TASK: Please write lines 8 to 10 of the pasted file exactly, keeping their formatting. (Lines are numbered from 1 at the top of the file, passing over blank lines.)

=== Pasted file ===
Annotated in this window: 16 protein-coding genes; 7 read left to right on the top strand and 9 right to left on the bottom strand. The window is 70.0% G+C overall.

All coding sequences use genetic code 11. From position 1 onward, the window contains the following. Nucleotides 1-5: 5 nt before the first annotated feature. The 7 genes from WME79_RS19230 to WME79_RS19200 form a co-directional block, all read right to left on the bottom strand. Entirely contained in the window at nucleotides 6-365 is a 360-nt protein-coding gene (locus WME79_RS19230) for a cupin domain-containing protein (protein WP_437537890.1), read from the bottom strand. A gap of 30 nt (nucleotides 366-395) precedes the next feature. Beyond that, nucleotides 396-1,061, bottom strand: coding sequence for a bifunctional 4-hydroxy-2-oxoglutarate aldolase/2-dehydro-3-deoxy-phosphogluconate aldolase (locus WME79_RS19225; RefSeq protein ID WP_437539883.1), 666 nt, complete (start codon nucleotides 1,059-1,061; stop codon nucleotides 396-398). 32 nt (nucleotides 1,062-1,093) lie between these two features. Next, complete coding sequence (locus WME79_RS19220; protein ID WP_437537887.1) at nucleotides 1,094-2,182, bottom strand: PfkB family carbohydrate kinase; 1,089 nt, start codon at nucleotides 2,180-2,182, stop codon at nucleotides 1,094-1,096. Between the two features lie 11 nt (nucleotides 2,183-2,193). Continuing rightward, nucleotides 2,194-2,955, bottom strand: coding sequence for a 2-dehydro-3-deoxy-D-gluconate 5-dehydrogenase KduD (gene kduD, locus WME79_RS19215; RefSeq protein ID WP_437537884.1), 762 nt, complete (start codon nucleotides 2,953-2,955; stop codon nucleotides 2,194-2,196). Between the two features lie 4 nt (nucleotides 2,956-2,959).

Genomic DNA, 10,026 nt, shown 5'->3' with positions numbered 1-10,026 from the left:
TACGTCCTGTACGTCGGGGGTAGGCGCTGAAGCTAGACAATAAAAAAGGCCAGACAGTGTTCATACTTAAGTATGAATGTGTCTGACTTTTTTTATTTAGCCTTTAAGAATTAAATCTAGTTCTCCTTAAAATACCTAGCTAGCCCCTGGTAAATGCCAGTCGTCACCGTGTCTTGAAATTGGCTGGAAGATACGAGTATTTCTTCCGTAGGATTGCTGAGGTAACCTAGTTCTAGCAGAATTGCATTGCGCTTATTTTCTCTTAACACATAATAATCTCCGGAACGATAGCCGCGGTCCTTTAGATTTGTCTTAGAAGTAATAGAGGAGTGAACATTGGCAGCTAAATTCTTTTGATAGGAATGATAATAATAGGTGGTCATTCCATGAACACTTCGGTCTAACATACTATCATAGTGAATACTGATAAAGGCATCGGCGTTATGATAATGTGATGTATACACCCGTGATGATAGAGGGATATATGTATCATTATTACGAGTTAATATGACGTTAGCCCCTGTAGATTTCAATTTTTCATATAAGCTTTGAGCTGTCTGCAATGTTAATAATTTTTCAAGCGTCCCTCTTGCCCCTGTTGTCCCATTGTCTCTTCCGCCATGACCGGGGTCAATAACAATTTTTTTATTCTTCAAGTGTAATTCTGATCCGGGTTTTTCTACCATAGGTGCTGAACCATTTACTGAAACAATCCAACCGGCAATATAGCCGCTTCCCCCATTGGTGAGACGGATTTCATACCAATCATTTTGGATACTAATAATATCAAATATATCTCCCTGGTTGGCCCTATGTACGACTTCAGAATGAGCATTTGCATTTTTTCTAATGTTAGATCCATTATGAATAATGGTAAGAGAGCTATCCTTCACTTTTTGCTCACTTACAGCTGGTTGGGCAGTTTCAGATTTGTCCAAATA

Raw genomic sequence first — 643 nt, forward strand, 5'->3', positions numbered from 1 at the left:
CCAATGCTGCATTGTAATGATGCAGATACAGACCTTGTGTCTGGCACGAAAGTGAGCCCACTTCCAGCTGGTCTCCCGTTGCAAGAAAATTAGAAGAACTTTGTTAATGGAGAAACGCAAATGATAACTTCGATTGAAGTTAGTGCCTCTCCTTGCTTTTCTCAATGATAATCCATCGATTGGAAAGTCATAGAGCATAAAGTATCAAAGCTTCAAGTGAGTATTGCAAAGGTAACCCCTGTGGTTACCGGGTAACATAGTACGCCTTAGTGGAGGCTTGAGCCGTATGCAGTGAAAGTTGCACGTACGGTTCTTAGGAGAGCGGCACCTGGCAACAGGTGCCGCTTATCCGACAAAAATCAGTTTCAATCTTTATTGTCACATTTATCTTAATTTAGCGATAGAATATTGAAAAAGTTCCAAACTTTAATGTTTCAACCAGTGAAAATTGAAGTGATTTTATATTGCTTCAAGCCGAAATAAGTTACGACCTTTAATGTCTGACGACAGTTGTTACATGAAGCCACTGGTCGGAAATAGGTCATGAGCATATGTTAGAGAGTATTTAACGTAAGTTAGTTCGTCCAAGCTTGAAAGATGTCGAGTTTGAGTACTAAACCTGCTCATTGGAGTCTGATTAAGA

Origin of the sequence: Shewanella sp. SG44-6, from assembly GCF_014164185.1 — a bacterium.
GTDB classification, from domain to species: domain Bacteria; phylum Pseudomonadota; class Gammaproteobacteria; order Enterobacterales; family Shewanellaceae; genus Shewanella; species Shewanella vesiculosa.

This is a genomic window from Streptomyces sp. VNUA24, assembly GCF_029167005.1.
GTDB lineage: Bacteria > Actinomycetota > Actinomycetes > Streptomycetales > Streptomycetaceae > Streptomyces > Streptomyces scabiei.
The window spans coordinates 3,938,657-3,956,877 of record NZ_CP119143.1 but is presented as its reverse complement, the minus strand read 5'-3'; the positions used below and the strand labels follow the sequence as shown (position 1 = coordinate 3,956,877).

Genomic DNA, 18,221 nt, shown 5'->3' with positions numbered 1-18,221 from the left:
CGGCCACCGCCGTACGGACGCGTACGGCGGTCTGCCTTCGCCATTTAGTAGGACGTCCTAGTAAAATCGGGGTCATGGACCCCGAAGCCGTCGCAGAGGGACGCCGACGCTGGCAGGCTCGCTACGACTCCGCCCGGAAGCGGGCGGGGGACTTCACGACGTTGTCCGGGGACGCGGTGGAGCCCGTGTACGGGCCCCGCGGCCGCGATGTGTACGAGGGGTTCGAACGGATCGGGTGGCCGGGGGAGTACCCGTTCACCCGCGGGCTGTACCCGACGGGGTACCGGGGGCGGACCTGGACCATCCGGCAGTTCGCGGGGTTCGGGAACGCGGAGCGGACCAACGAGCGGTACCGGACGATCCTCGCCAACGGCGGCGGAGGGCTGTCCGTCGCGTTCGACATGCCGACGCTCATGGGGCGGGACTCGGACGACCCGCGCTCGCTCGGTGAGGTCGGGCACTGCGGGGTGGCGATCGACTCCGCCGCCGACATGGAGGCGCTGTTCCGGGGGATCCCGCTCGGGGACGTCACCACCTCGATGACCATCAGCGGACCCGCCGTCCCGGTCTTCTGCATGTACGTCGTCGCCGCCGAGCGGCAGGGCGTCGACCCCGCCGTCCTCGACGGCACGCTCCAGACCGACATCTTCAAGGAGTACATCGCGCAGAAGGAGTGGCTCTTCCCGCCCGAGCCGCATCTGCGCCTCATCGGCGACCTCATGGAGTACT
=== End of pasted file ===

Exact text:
GTDB classification, from domain to species: domain Bacteria; phylum Pseudomonadota; class Gammaproteobacteria; order Enterobacterales; family Shewanellaceae; genus Shewanella; species Shewanella vesiculosa.

This is a genomic window from Streptomyces sp. VNUA24, assembly GCF_029167005.1.
GTDB lineage: Bacteria > Actinomycetota > Actinomycetes > Streptomycetales > Streptomycetaceae > Streptomyces > Streptomyces scabiei.